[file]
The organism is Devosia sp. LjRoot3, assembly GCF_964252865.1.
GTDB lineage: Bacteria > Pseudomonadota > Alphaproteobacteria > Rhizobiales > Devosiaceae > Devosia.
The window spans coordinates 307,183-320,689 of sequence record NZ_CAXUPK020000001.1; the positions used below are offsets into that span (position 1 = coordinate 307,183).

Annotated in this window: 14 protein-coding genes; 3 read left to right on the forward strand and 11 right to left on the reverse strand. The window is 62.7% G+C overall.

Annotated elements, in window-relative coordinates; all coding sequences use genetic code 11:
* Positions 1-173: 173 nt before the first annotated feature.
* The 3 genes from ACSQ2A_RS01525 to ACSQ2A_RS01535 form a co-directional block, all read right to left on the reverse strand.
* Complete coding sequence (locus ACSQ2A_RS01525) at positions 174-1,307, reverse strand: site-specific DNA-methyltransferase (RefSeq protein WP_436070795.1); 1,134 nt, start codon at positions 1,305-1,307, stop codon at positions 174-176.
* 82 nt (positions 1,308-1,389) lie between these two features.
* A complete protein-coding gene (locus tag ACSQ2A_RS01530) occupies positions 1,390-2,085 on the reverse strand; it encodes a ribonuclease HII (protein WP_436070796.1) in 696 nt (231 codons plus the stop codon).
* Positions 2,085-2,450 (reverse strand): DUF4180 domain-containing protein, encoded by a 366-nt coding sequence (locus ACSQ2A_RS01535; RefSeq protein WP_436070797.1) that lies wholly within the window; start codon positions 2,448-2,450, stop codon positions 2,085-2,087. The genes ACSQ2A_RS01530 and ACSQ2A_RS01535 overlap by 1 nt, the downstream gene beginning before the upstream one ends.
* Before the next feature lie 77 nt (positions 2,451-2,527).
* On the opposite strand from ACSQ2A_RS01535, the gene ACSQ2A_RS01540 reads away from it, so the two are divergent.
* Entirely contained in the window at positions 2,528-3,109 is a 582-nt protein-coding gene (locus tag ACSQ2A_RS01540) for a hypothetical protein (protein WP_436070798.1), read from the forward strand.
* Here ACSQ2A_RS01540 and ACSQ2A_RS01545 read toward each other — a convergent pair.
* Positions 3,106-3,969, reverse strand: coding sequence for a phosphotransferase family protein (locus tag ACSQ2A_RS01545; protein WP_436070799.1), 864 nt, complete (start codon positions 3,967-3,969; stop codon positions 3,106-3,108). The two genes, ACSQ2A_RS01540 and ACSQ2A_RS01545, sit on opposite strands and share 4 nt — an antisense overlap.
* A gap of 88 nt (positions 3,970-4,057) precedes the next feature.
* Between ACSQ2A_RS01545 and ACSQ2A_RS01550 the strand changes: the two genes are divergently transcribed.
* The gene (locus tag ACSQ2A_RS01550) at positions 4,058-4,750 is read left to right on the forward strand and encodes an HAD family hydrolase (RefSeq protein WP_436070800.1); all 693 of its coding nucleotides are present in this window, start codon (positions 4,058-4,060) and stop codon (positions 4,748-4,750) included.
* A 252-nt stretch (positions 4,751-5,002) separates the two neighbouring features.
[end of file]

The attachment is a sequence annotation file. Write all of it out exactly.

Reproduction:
The organism is Devosia sp. LjRoot3, assembly GCF_964252865.1.
GTDB lineage: Bacteria > Pseudomonadota > Alphaproteobacteria > Rhizobiales > Devosiaceae > Devosia.
The window spans coordinates 307,183-320,689 of sequence record NZ_CAXUPK020000001.1; the positions used below are offsets into that span (position 1 = coordinate 307,183).

Annotated in this window: 14 protein-coding genes; 3 read left to right on the forward strand and 11 right to left on the reverse strand. The window is 62.7% G+C overall.

Annotated elements, in window-relative coordinates; all coding sequences use genetic code 11:
* Positions 1-173: 173 nt before the first annotated feature.
* The 3 genes from ACSQ2A_RS01525 to ACSQ2A_RS01535 form a co-directional block, all read right to left on the reverse strand.
* Complete coding sequence (locus ACSQ2A_RS01525) at positions 174-1,307, reverse strand: site-specific DNA-methyltransferase (RefSeq protein WP_436070795.1); 1,134 nt, start codon at positions 1,305-1,307, stop codon at positions 174-176.
* 82 nt (positions 1,308-1,389) lie between these two features.
* A complete protein-coding gene (locus tag ACSQ2A_RS01530) occupies positions 1,390-2,085 on the reverse strand; it encodes a ribonuclease HII (protein WP_436070796.1) in 696 nt (231 codons plus the stop codon).
* Positions 2,085-2,450 (reverse strand): DUF4180 domain-containing protein, encoded by a 366-nt coding sequence (locus ACSQ2A_RS01535; RefSeq protein WP_436070797.1) that lies wholly within the window; start codon positions 2,448-2,450, stop codon positions 2,085-2,087. The genes ACSQ2A_RS01530 and ACSQ2A_RS01535 overlap by 1 nt, the downstream gene beginning before the upstream one ends.
* Before the next feature lie 77 nt (positions 2,451-2,527).
* On the opposite strand from ACSQ2A_RS01535, the gene ACSQ2A_RS01540 reads away from it, so the two are divergent.
* Entirely contained in the window at positions 2,528-3,109 is a 582-nt protein-coding gene (locus tag ACSQ2A_RS01540) for a hypothetical protein (protein WP_436070798.1), read from the forward strand.
* Here ACSQ2A_RS01540 and ACSQ2A_RS01545 read toward each other — a convergent pair.
* Positions 3,106-3,969, reverse strand: coding sequence for a phosphotransferase family protein (locus tag ACSQ2A_RS01545; protein WP_436070799.1), 864 nt, complete (start codon positions 3,967-3,969; stop codon positions 3,106-3,108). The two genes, ACSQ2A_RS01540 and ACSQ2A_RS01545, sit on opposite strands and share 4 nt — an antisense overlap.
* A gap of 88 nt (positions 3,970-4,057) precedes the next feature.
* Between ACSQ2A_RS01545 and ACSQ2A_RS01550 the strand changes: the two genes are divergently transcribed.
* The gene (locus tag ACSQ2A_RS01550) at positions 4,058-4,750 is read left to right on the forward strand and encodes an HAD family hydrolase (RefSeq protein WP_436070800.1); all 693 of its coding nucleotides are present in this window, start codon (positions 4,058-4,060) and stop codon (positions 4,748-4,750) included.
* A 252-nt stretch (positions 4,751-5,002) separates the two neighbouring features.